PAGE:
Omar Hakim has played with a multitude of talented and diverse artists. A list of his recording and touring credits would be sorely incomplete without mentioning Weather Report, Madonna, Sting, Victor Bailey, Miles Davis, Joe Sample, David Bowie, John Scofield, Bruce Springsteen, Lionel Richie, Mariah Carey, Mick Jagger and Anita Baker.
Since his dad purchased his first set of cymbals at the young age of six, Omar has been playing Zildjians around the globe. Omar's father Hasan, a trombonist who played with Count Basie and Duke Ellington, was Omar's first teacher. He was a great influence and source of inspiration to Omar for many years.
In the 1980s, Omar made his mark upon the drumming world when he played with Joe Zawinul and Weather Report. This gig helped to define Omar as one of the leading modern jazz drummers on the scene. In 1983, he played on most of David Bowie's "Let's Dance", a massive success, which brought him to the forefront as a pop recording artist. This led to his recording Dire Straits' "Brothers In Arms" in 1985, including the hit singles, "Money For Nothing", "So Far Away" and "Walk Of Life". During this period, Omar was invited to record Sting's first album after the break-up of the Police, "Dream of the Blue Turtles", followed by a world tour.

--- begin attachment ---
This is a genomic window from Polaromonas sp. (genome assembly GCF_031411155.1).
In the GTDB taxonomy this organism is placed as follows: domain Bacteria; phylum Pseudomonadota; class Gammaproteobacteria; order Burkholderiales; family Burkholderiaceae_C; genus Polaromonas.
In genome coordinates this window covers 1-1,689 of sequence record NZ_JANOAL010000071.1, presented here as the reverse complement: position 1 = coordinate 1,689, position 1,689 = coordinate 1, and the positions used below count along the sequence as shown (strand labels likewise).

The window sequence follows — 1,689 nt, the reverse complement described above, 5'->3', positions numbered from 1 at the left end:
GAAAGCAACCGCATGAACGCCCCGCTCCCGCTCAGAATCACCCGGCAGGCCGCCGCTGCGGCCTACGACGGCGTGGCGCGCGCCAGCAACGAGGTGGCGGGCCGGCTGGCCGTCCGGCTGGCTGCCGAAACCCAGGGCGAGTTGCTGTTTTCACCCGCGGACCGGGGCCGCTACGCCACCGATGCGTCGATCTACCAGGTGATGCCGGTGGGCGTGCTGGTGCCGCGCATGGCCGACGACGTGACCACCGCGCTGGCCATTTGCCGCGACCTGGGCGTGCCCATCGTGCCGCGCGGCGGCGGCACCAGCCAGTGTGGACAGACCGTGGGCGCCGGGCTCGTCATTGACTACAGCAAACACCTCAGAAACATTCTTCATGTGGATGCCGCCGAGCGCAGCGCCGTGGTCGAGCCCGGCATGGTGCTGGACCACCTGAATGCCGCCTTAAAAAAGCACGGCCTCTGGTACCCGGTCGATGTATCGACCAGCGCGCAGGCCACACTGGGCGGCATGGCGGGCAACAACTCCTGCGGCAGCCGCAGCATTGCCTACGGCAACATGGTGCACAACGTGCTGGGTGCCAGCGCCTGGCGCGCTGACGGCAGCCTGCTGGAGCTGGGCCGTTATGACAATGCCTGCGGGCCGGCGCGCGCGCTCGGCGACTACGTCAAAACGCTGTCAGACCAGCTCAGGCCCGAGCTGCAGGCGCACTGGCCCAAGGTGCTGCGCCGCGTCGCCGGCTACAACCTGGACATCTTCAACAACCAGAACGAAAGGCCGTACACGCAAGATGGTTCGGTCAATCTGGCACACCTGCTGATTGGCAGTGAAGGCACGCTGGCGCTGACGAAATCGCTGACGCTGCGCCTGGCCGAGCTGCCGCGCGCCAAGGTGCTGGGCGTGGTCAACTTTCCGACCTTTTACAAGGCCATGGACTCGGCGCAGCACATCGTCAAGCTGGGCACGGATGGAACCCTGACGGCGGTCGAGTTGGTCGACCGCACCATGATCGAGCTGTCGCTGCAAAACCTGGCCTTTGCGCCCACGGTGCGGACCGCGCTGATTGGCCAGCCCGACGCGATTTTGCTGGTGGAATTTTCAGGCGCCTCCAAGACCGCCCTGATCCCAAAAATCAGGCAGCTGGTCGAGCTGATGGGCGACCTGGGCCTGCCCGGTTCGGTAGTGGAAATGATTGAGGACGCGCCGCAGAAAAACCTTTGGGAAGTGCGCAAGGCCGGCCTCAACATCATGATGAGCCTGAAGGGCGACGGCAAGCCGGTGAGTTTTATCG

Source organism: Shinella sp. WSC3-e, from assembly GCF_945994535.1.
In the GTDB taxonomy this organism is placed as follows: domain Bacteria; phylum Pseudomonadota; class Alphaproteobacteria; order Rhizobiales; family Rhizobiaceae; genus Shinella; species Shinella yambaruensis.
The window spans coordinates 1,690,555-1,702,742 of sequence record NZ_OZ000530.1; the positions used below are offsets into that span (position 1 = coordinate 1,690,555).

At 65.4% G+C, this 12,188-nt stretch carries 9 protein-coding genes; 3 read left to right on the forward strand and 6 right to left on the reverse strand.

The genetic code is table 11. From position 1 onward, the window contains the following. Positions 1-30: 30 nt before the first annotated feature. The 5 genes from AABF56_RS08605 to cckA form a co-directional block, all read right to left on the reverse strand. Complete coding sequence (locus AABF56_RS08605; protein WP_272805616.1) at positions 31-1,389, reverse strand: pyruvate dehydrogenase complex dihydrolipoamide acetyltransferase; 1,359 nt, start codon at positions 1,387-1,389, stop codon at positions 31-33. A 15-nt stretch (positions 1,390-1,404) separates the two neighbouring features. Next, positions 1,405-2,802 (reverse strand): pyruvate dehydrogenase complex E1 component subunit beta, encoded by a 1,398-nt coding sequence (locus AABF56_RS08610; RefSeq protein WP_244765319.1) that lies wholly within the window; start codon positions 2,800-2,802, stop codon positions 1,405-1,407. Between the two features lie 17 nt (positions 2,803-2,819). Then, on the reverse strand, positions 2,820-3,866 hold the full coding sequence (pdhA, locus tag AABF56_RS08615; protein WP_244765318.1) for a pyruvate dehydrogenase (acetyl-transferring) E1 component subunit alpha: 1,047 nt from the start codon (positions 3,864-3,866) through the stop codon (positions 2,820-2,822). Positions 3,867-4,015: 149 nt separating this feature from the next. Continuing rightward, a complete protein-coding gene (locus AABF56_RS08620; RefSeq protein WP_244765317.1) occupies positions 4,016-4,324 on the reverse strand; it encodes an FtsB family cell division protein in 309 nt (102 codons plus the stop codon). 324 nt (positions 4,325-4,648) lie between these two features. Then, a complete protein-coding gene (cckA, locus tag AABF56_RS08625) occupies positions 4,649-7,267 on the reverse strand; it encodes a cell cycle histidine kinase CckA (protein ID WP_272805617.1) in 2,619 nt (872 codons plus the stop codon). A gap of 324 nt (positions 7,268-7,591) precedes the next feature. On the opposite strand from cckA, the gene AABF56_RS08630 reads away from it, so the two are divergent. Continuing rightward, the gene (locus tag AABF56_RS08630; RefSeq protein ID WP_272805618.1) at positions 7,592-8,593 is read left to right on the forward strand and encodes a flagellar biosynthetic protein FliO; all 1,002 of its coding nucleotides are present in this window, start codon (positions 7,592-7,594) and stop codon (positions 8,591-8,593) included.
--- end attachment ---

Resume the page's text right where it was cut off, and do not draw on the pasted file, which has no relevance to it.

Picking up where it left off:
As a result of his work with Weather Report, Omar was a co-winner of the Modern Drummer Magazine readers poll award for Best Electric Jazz Drummer in 1985. Since working with Weather Report and Sting, Omar has remained very busy with studio projects, touring and clinic performances. In 1999/2000 he worked with Madonna on her "Ray of Light "album with producer Brian Eno, and played a number of live performances in support thereof.
In 1989, Omar released his first solo record, "Rhythm Deep", which occupied a middle ground between jazz, R&B, and pop, and gave him a chance to showcase his vocal abilities as well. The results earned Hakim a Grammy nomination. In 2000, Omar released his second solo record entitled "Groovesmith", which highlights his songwriting, arranging and singing talents as well as his drumming expertise.
Omar remains one of the more potent and creative forces on the music scene today as he always to put his masterful technique, and most importantly, his heart and soul into his playing.
"I was conscious of the fact that I didn't want people to know me as a rock drummer or a jazz drummer, but as a total musician. So I always made sure I let people know that I was about music."